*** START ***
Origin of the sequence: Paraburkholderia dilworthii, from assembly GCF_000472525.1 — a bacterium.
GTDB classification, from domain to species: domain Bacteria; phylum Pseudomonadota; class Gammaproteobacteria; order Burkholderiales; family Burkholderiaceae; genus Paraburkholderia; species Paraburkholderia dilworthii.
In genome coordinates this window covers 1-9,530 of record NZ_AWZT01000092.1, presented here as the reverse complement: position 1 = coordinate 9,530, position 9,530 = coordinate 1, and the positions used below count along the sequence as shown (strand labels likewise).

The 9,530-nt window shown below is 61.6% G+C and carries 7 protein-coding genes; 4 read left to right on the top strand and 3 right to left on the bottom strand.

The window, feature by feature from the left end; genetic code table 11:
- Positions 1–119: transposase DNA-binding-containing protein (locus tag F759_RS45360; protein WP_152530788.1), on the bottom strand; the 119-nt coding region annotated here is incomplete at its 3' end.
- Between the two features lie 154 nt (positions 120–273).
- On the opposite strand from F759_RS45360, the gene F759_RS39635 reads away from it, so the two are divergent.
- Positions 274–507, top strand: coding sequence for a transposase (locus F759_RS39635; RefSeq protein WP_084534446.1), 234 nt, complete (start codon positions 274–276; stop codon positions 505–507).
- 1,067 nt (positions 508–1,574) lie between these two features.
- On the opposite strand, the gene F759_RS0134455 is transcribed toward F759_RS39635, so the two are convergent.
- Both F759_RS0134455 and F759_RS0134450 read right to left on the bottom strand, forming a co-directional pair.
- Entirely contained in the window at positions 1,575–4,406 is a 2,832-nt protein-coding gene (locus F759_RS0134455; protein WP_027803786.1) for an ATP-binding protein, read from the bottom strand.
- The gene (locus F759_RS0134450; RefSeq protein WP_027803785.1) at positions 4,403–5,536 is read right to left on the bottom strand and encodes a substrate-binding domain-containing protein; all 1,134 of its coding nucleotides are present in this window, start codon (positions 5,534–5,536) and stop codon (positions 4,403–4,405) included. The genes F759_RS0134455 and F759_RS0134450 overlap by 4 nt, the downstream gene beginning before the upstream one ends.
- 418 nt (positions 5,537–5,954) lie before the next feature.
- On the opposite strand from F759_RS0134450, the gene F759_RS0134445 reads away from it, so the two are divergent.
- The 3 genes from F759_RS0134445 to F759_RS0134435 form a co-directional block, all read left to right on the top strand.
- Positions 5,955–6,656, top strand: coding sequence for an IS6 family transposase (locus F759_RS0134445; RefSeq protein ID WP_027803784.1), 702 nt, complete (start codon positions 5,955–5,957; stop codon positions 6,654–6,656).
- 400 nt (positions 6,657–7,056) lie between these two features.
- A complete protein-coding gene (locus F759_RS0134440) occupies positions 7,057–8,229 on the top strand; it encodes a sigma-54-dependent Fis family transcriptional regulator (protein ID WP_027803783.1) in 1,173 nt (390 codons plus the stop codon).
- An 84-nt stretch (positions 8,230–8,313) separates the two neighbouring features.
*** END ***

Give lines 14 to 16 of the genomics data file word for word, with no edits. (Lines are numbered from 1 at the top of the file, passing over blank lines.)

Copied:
- The gene (locus F759_RS0134450; RefSeq protein WP_027803785.1) at positions 4,403–5,536 is read right to left on the bottom strand and encodes a substrate-binding domain-containing protein; all 1,134 of its coding nucleotides are present in this window, start codon (positions 5,534–5,536) and stop codon (positions 4,403–4,405) included. The genes F759_RS0134455 and F759_RS0134450 overlap by 4 nt, the downstream gene beginning before the upstream one ends.
- 418 nt (positions 5,537–5,954) lie before the next feature.
- On the opposite strand from F759_RS0134450, the gene F759_RS0134445 reads away from it, so the two are divergent.